This STTR program will mature high density, high regression rate hybrid rocket motor technology through TRL6 through the design, fabrication, and testing of third and fourth stage nanosatellite motors, while preparing designs and sizing for booster stages. Hybrid Rockets offer substantially lower cost compared to storable and cryogenic bipropellant systems, but currently suffer from poor packaging efficiency. During proof of concept work, the use of a high density, HAN based oxidizer system combined with a high density and high regression rate solid fuel were demonstrated as solutions to packaging efficiency, O/F ratio sensitivity, and regression rate limitations of hybrid motors. The HAN based oxidizer has low freezing temperature and no appreciable vapor pressure, being safe, storable, and eliminating the need for special handling and shipping precautions. The high density oxidizer combined with the high density, high performance fuel, creates a hybrid engine system with the density impulse performance of a solid rocket motor, but the throttleability of a bipropellant system, with the safety approaching an inert system. An electrically enhanced ignition system was demonstrated which improved C*, and enables higher performance to be met with shorter motor grains, with the potential for multiple start capabilities. This Phase II program will continue the development of high density, safe, storable, non-toxic hybrid motors to optimize ISP and motor design, improve injector and igniter performance, and mature third and fourth stage motor maturity through full scale motor burns.
The third and fourth stage motor designs are sized using the nanolaunch2000 PSRM-120 and PSRM-30 third and fourth stage motors as the reference motors. While a slight weight penalty is incurred over the solid stage, the lower costs, easier integration, and throttleability reduce launch costs per lb to orbit. During Phase II, improved propellant formulations and combustion efficiencies and reducing injector pressure drop and refining the pressurization system will eliminate the performance penalty of the baseline system. A storable hybrid is a highly attractive alternative for kick motors, being the size of a solid motor but with throttleability and near infinitly storability without a hazard classification. Storable high density hybrids, due to their improved reliability, and high density-isp, also make compelling candidates for mars sample return and planetary missions, as well as nano- and picosatellite propulsion systems. The complete development of the electrical ignition and combustion augmentation system will enable insertion of these high density, low cost, safe hybrid motors into future NASA missions.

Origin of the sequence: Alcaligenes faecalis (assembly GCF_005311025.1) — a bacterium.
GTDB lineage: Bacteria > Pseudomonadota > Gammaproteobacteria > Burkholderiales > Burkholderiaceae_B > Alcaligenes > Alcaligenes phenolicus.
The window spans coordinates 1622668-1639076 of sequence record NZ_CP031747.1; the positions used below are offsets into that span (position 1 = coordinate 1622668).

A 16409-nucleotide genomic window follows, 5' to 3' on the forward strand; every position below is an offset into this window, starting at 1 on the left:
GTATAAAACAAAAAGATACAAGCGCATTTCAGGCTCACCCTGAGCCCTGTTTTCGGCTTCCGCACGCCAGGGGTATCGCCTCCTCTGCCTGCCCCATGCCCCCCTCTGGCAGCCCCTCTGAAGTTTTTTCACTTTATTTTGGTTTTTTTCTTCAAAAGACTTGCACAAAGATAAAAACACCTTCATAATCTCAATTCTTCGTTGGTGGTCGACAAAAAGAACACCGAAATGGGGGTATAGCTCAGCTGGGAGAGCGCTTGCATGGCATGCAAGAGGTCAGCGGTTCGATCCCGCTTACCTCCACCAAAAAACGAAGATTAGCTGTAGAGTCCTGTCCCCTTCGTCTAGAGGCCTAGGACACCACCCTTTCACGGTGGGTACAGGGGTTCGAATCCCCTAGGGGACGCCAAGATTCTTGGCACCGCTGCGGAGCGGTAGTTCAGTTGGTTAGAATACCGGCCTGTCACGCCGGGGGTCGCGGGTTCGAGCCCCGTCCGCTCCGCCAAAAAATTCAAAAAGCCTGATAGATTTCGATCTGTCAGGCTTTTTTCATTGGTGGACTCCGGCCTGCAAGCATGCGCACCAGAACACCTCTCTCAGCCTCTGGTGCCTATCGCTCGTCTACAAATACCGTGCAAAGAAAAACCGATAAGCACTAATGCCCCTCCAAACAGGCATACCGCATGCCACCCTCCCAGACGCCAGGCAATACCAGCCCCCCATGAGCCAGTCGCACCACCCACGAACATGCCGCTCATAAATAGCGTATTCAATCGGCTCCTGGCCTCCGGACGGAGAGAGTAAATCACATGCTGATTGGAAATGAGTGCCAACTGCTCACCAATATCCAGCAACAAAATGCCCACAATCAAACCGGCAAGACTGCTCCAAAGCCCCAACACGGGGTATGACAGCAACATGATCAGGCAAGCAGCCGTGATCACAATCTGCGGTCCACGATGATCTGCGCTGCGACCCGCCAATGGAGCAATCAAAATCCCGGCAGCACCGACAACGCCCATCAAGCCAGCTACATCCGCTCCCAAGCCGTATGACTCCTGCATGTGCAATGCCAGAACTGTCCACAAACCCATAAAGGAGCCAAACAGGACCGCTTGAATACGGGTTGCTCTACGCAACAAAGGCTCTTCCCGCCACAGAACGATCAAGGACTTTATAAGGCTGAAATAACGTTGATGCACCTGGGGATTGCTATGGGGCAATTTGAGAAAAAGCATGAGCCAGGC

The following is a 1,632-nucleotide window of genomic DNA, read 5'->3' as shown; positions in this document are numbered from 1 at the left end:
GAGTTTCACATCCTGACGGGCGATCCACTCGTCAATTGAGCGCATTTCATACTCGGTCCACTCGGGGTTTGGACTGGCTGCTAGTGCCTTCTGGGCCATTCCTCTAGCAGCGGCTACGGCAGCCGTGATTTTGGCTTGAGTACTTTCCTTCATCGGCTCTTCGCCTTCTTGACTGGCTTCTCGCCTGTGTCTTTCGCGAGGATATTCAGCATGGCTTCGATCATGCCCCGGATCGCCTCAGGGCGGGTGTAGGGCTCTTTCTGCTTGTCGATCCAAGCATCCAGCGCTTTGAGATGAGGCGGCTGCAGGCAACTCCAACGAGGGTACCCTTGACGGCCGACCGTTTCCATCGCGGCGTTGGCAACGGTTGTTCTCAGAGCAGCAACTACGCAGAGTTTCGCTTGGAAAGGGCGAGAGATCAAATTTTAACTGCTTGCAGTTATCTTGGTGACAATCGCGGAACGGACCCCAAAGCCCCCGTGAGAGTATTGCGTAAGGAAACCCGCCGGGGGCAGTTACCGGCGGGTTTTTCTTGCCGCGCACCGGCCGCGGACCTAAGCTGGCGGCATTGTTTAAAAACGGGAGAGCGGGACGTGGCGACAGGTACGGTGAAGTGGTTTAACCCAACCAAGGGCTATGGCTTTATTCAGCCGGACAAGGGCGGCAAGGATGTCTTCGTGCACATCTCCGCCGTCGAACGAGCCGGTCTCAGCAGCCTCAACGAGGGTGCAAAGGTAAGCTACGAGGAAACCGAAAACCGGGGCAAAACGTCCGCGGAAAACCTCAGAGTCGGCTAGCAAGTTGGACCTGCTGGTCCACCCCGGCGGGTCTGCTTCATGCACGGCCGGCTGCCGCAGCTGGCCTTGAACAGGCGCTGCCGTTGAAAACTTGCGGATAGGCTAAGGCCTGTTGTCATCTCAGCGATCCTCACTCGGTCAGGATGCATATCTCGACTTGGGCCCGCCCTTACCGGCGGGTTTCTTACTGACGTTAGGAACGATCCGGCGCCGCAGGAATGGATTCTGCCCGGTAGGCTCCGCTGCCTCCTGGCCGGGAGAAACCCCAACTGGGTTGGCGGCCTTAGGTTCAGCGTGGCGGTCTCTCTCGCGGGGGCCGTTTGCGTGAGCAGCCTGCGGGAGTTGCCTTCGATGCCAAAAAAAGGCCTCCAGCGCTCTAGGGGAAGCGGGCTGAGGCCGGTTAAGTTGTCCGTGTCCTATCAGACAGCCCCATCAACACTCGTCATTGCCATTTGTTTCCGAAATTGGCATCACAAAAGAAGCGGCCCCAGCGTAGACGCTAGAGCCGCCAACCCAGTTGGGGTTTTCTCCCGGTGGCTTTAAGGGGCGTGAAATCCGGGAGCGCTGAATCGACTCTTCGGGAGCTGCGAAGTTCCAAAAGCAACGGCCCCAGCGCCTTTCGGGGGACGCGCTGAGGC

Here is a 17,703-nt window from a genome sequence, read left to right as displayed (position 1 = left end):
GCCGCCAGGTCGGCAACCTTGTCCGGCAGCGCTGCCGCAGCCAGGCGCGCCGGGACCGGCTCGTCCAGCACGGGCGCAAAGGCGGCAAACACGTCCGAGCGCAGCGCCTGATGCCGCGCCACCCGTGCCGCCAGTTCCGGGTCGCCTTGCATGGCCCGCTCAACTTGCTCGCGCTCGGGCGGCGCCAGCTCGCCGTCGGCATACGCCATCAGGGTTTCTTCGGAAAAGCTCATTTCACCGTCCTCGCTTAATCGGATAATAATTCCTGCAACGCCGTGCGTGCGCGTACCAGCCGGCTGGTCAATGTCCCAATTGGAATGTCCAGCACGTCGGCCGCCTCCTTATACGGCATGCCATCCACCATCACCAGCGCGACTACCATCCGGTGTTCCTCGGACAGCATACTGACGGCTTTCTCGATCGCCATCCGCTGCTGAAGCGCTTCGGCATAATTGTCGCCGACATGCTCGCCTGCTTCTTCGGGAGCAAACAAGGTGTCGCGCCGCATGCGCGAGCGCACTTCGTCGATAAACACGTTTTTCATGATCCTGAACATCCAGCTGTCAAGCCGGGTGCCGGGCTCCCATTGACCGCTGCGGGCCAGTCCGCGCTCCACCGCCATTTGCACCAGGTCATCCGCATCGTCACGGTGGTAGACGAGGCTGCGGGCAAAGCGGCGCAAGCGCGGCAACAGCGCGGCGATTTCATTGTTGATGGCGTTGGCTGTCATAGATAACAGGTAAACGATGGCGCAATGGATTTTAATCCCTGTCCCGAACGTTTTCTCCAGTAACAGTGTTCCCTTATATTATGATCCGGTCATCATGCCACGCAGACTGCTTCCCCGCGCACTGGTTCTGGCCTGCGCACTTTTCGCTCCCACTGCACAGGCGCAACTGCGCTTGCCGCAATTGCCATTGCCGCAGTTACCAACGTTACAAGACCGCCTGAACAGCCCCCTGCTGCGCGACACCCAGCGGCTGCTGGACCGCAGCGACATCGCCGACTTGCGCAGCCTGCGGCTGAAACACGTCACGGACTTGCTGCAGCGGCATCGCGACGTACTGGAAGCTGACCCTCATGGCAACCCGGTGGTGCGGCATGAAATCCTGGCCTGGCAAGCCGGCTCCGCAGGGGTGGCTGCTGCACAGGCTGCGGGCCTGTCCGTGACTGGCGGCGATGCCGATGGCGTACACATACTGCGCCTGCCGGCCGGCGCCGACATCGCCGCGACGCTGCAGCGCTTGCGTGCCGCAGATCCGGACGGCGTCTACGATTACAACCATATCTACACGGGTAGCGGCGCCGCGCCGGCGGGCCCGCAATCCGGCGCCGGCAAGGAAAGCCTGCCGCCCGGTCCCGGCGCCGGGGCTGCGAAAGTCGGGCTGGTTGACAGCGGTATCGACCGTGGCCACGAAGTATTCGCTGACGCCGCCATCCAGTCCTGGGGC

Commercial access to space, particularly in the exploding microsattelite field, is hindered by reliable, low cost access. While SLS and other commercial large launchers offer lower $/lb, access relies on available excess space, and integration requirements are stringent. A safe hybrid propulsion system enables ease of integration for ride-along satellites, as well as greatly reduces the timeline (logistics) and cost of independent small launchers. As costs are reduced, on-demand launch capabilities provide a major, economic option for communications and information services. Once scaled to booster sizes, low cost, safe hybrids can dramatically reduce launch costs and logistics, enabling airplane-like space access (anywhere, anytime) to support an expanding orbital and interplanetary commercial space.